But I'm much more secure than I was last Friday - knowing we have a plan in place - knowing the teachers and staff at her school are aware of her special skills - knowing we have a direction to go.

August 15 can't get here fast enough!

Thursday, July 21, 2011

Sell Crazy Someplace else, We're All Stocked Up Here.

This is probably going to be a long post.  A VERY long post.  Consider yourself warned.

I feel like I need to start by stating firmly and clearly (even though it goes without saying) that I love my daughter with every fiber of my being.  I'd lay down my life for her.  Lord knows we went through hell and high water to conceive her and bring her safely into the world, and from the moment she took her first breath, she has been the center of my world.

And as much as I love my child - or rather because I love my child so very much - I have to admit when there are problems.  If you've read this blog for any length of time - you know that we struggle with raising this child.  Constantly.  And we have given every excuse in the book as to why she is the way she is.  She's tired.  She doesn't disengage well.  She doesn't transition well.  She's so bright that she's constantly thinking of other things so she can't focus.  She's off schedule and she craves routine.  She's getting sick.  Give us a chance and we'll come up with an excuse.

I guess that's a normal parental response - looking for a reason why your kid is so out of control - any reason that might in any way explain their behavior.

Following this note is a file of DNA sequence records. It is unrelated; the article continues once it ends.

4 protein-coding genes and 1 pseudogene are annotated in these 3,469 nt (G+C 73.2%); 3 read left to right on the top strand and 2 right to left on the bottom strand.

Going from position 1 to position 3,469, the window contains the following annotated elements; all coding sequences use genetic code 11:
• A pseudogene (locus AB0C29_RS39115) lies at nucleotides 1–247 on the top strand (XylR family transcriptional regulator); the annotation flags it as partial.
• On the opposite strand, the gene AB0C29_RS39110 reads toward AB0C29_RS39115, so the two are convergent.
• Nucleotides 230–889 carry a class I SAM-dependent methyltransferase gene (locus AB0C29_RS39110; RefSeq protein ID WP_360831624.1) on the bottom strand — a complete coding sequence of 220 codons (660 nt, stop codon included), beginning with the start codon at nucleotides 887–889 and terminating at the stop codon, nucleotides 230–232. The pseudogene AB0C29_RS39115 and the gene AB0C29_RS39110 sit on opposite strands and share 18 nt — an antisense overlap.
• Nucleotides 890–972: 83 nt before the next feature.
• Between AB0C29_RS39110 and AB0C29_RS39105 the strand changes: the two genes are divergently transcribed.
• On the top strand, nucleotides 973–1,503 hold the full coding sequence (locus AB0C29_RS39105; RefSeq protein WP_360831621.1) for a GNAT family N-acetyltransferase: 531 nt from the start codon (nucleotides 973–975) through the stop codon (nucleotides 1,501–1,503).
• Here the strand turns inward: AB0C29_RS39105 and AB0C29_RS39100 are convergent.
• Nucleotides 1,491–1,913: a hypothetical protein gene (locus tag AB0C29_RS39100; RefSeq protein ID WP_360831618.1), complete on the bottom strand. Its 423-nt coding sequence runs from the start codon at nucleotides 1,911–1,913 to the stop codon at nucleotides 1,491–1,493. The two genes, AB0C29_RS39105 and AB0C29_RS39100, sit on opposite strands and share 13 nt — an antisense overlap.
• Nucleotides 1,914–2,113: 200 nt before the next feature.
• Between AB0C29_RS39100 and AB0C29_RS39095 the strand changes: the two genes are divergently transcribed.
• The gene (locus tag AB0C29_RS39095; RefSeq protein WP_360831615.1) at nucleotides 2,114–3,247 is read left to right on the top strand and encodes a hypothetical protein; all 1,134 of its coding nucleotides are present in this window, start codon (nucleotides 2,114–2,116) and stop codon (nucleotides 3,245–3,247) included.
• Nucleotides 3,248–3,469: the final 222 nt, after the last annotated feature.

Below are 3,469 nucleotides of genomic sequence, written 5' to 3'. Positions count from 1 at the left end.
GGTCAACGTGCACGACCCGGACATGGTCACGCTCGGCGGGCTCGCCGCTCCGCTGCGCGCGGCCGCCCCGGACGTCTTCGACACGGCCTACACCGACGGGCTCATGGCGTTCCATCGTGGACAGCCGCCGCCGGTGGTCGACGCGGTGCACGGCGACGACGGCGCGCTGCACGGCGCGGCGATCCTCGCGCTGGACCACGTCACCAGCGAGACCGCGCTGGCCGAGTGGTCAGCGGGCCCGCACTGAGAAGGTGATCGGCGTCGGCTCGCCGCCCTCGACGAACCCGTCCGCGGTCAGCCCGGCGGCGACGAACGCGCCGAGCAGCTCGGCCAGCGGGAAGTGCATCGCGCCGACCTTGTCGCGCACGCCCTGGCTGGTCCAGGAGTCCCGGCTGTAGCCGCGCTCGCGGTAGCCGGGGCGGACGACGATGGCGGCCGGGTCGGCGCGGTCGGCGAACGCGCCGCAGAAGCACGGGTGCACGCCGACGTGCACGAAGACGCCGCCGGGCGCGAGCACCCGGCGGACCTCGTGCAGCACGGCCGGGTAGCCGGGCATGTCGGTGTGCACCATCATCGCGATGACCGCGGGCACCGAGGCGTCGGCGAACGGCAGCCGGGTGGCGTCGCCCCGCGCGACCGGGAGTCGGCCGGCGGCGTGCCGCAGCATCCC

Until eventually, the behavior problems start to stack up - the odd things your child does start to stand out more and more - and you realize there might be something more to the story.

We reached our breaking point this morning.  Anna has been off - extremely off.  And no amount of excuses can excuse the behavior.  It's the same old junk we've dealt with since she was 18 months old and began to exert her opinion - but amplified.  And now - instead of just screaming at us when she thinks she's right and we're obviously wrong - she completely falls apart. 

Deonne turned the t.v. off this morning so that Anna could focus and (gasp) eat her breakfast so she'd have energy for a fun filled day at Monkey Joes for camp.  You'd have thought he pulled her fingernails out with a pair of pliers. 

Complete dissolution.  Screaming.  Sobbing.  Purple lips.  Slobber.  Big tears.  Snot flying.  And wailing.  Oh, the wailing.  And when we tried to calmly ask her what she was so upset about - there was no response.  Just more screaming and crying.  And sadly, the only thing to do when she gets like that is to scream back - scare her into stopping and listening.